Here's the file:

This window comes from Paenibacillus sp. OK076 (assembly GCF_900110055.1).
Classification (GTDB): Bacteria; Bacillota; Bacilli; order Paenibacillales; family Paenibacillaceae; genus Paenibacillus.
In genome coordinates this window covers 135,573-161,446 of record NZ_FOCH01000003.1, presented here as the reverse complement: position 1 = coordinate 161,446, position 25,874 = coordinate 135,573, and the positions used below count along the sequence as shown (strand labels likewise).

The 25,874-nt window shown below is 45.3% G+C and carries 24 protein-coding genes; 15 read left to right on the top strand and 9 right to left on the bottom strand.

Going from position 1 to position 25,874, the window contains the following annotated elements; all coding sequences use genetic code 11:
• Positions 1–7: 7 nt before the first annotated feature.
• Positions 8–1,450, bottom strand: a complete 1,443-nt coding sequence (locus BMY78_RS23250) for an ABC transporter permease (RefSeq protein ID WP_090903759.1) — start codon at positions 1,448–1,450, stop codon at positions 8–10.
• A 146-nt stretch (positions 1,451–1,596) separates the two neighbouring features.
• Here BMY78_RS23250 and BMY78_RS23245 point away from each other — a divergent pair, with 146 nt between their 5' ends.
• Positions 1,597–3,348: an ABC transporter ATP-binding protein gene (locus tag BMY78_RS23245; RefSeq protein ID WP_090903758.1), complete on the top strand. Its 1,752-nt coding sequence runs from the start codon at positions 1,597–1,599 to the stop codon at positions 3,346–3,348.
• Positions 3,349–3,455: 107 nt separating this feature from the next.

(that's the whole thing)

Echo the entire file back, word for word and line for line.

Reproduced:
This window comes from Paenibacillus sp. OK076 (assembly GCF_900110055.1).
Classification (GTDB): Bacteria; Bacillota; Bacilli; order Paenibacillales; family Paenibacillaceae; genus Paenibacillus.
In genome coordinates this window covers 135,573-161,446 of record NZ_FOCH01000003.1, presented here as the reverse complement: position 1 = coordinate 161,446, position 25,874 = coordinate 135,573, and the positions used below count along the sequence as shown (strand labels likewise).

The 25,874-nt window shown below is 45.3% G+C and carries 24 protein-coding genes; 15 read left to right on the top strand and 9 right to left on the bottom strand.

Going from position 1 to position 25,874, the window contains the following annotated elements; all coding sequences use genetic code 11:
• Positions 1–7: 7 nt before the first annotated feature.
• Positions 8–1,450, bottom strand: a complete 1,443-nt coding sequence (locus BMY78_RS23250) for an ABC transporter permease (RefSeq protein ID WP_090903759.1) — start codon at positions 1,448–1,450, stop codon at positions 8–10.
• A 146-nt stretch (positions 1,451–1,596) separates the two neighbouring features.
• Here BMY78_RS23250 and BMY78_RS23245 point away from each other — a divergent pair, with 146 nt between their 5' ends.
• Positions 1,597–3,348: an ABC transporter ATP-binding protein gene (locus tag BMY78_RS23245; RefSeq protein ID WP_090903758.1), complete on the top strand. Its 1,752-nt coding sequence runs from the start codon at positions 1,597–1,599 to the stop codon at positions 3,346–3,348.
• Positions 3,349–3,455: 107 nt separating this feature from the next.